January 8, 1978, was a red-letter day as she was hired by United Airlines as its first female pilot and based in San Francisco. At that time, United was the largest airline in the free world.
Today, Gorski flies as Captain on the Boeing 747-400 to China four days a week. Her routes include Sydney, Tokyo, Bangkok, Singapore, Saigon, Hong Kong, Shanghai, Beijing, Seoul, London and Frankfurt.
Gorski’s degree in aviation and business led to national and international success and recognition as a groundbreaking female flyer.
Steve Robinson is a home-grown success story. Growing up in Bokchito, Oklahoma, he started working at the age of nine in his father’s grocery store.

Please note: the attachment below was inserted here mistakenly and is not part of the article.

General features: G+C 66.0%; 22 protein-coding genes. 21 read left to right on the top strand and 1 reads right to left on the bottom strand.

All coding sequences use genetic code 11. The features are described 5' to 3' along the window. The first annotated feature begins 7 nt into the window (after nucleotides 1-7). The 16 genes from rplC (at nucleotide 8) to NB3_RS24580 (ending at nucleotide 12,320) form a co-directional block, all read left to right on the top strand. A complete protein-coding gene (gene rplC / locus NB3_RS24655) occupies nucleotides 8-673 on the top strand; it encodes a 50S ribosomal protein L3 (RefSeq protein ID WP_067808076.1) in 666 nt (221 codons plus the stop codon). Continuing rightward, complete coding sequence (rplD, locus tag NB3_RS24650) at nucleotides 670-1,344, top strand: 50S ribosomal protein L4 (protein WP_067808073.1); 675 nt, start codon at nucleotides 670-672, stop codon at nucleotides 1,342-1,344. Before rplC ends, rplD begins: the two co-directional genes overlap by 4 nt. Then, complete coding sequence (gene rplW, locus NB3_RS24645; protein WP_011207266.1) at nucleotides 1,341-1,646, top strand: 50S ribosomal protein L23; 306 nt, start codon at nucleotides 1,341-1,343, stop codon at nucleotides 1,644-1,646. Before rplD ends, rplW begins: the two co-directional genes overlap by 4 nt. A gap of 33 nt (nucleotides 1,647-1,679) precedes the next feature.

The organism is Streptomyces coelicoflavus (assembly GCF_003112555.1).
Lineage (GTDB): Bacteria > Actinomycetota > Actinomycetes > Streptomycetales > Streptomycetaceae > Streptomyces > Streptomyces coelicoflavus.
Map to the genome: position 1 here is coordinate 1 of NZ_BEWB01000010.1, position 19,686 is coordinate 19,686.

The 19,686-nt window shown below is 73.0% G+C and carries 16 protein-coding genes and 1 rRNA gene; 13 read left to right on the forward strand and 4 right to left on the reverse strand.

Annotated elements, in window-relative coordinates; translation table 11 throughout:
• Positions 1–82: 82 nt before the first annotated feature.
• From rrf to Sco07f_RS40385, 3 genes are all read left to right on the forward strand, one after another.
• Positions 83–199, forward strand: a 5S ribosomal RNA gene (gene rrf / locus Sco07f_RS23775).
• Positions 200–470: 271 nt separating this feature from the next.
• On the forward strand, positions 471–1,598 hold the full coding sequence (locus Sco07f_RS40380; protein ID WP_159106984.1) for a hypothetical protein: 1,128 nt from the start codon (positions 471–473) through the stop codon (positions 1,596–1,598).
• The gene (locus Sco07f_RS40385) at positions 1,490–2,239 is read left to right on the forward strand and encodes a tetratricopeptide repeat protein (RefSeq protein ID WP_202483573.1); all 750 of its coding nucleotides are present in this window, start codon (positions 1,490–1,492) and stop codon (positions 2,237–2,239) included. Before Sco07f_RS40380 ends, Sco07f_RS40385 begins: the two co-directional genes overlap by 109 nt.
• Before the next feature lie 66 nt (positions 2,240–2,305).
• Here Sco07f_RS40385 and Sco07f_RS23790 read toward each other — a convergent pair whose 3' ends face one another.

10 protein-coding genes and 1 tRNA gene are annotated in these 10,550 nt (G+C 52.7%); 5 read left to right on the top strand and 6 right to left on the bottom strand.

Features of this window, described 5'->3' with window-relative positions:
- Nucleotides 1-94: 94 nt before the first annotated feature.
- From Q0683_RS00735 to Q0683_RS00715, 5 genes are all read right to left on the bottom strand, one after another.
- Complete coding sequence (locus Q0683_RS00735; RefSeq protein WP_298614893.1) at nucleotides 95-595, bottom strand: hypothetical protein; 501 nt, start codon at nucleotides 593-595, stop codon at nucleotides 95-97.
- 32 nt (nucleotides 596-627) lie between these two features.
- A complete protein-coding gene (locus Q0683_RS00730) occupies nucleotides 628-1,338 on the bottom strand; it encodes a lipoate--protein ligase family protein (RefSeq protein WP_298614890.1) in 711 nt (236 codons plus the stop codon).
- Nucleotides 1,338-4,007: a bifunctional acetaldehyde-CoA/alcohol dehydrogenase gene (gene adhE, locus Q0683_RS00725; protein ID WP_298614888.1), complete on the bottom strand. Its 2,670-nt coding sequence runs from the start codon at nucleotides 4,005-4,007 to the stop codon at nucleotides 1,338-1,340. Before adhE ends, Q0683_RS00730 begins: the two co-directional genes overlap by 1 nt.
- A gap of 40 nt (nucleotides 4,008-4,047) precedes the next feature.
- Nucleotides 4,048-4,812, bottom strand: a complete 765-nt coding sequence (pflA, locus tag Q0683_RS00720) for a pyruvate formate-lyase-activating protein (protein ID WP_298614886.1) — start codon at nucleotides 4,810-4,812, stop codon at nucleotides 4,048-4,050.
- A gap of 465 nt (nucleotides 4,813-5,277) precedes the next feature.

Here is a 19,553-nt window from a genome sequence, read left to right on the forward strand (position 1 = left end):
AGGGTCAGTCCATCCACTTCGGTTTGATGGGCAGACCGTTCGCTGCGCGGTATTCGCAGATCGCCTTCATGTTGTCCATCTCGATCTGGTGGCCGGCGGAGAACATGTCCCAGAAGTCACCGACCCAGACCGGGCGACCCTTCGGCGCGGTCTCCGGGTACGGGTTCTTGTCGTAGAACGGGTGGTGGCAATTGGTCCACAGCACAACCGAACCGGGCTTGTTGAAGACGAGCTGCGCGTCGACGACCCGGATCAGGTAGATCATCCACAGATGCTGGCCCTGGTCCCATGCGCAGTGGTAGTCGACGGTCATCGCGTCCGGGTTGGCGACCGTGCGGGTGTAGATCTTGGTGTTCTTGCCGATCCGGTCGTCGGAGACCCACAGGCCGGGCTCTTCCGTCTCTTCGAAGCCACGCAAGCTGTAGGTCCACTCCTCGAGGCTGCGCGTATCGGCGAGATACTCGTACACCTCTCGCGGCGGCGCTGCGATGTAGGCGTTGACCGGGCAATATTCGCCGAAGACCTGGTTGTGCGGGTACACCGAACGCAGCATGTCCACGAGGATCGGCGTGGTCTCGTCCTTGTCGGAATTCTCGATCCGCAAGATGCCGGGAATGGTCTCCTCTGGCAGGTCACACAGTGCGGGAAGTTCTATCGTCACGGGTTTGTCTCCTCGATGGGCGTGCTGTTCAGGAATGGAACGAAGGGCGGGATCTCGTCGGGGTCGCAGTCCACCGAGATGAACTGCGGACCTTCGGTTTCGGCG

Following his graduation from Bokchito High School in 1981, he has been on a one-way ride to the top. His experience in business started in high school when he managed his father’s grocery store and still found time to show Limousin cattle and serve as the State Vice President of the Oklahoma Future Farmers of America.
Robinson earned a double major in Accounting and Economics in 1986 and it has truly served him well. After graduating from college he moved to Maryland with $100 in his pocket and just naïve enough to think that anything was possible. He went to work for a company as an accountant but could not get the entrepreneurial bug out of his system. In 1989, he teamed up with his best friend to purchase a small residential cleaning company based in Maryland, which serviced approximately 250 customers.